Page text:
Contents

Carl Steenstrup is known for translating several works of Japanese literature, mostly those relating to the historical development of Bushido, Japanese Feudal Law, and the Kakun (House Codes) of famous Samurai Leaders Hōjō Shigetoki and Imagawa Ryoshun. Steenstrup's dissertation at Harvard University was entitled Hôjô Shigetoki (11981261) and his Role in the History of Political and Ethical Ideas in Japan.

Japanese literature literature of Japan

Early works of Japanese literature were heavily influenced by cultural contact with China and Chinese literature, often written in Classical Chinese. Indian literature also had an influence through the separation of Buddhism in Japan. Eventually, Japanese literature developed into a separate style, although the influence of Chinese literature and Classical Chinese remained until the end of the Edo period. Since Japan reopened its ports to Western trading and diplomacy in the 19th century, Western and Eastern literature have strongly affected each other and continue to do so.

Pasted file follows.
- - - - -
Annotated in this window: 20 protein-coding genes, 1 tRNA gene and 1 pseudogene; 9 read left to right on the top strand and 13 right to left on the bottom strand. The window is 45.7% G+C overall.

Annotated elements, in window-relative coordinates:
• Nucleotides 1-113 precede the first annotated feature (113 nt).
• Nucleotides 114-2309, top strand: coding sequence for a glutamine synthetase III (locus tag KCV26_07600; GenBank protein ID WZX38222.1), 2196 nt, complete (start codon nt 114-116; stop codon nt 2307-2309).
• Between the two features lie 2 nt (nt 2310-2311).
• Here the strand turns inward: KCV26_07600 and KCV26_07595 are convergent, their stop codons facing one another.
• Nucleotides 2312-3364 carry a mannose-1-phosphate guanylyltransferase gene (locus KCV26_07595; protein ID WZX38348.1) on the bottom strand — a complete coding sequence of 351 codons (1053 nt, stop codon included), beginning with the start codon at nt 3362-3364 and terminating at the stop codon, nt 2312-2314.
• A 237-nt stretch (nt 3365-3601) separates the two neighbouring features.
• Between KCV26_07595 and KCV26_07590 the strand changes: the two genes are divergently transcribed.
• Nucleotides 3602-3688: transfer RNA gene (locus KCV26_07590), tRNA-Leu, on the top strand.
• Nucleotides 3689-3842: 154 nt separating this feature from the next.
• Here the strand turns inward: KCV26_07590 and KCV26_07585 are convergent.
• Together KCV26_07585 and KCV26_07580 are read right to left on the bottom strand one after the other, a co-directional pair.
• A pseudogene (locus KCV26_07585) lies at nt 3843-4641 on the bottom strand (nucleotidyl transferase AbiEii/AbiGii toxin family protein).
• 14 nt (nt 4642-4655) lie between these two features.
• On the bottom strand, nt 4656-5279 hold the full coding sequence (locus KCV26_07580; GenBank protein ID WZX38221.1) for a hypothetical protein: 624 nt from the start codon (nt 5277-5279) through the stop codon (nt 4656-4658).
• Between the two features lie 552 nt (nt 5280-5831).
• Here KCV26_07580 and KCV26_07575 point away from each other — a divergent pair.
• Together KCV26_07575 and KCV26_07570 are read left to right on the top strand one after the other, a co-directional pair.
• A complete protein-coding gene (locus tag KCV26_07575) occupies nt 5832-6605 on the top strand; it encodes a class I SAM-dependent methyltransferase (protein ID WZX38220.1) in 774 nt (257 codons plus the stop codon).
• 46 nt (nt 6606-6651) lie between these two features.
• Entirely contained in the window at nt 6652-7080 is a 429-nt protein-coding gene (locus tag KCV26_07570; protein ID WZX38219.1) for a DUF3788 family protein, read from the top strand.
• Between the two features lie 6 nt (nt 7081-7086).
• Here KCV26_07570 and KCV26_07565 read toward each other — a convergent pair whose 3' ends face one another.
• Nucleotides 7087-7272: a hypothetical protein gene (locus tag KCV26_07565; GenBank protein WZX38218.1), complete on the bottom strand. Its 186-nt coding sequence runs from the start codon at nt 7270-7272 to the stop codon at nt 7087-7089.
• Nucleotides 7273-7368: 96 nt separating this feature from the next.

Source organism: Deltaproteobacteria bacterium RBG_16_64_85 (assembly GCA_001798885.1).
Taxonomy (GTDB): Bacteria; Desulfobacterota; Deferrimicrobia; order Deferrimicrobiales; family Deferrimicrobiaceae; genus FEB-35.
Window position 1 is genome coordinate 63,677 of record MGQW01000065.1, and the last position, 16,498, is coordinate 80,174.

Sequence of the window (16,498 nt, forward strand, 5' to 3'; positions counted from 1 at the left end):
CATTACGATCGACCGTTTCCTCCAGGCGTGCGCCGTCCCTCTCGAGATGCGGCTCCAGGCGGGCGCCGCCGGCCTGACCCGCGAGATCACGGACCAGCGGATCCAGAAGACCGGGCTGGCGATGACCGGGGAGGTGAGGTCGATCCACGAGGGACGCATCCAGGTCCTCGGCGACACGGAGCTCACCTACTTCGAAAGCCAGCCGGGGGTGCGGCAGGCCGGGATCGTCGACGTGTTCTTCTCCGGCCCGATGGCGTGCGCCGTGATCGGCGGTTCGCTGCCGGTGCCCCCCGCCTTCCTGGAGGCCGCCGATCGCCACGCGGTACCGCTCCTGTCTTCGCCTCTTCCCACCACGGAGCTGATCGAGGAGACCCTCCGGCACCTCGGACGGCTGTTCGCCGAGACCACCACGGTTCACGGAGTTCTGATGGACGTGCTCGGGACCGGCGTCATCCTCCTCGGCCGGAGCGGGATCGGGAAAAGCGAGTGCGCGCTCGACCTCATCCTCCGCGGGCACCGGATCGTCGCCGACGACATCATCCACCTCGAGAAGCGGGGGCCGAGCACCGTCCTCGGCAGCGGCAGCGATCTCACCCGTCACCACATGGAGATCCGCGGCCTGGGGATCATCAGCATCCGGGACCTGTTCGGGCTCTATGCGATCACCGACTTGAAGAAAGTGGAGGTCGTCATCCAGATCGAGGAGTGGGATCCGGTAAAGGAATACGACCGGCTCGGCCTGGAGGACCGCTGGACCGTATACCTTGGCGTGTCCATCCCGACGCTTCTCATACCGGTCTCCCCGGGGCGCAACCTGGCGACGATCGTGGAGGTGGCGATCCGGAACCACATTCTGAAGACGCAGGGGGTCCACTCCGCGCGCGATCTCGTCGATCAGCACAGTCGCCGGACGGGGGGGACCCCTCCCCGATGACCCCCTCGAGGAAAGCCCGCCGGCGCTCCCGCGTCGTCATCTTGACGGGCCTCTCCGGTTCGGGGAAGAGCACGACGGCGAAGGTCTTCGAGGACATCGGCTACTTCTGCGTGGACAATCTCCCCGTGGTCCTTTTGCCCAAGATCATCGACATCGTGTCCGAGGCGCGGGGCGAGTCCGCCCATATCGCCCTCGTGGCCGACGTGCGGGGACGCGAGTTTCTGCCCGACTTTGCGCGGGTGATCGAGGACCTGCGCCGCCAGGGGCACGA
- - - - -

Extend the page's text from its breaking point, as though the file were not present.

<i>Bushido</i> Moral code of the samurai

Bushidō is a Japanese collective term for the many codes of honour and ideals that dictated the samurai way of life, loosely analogous to the indigenous European concept of chivalry.

Samurai Military nobility of pre-industrial Japan

Samurai (侍) were the military nobility and officer caste of medieval and early-modern Japan.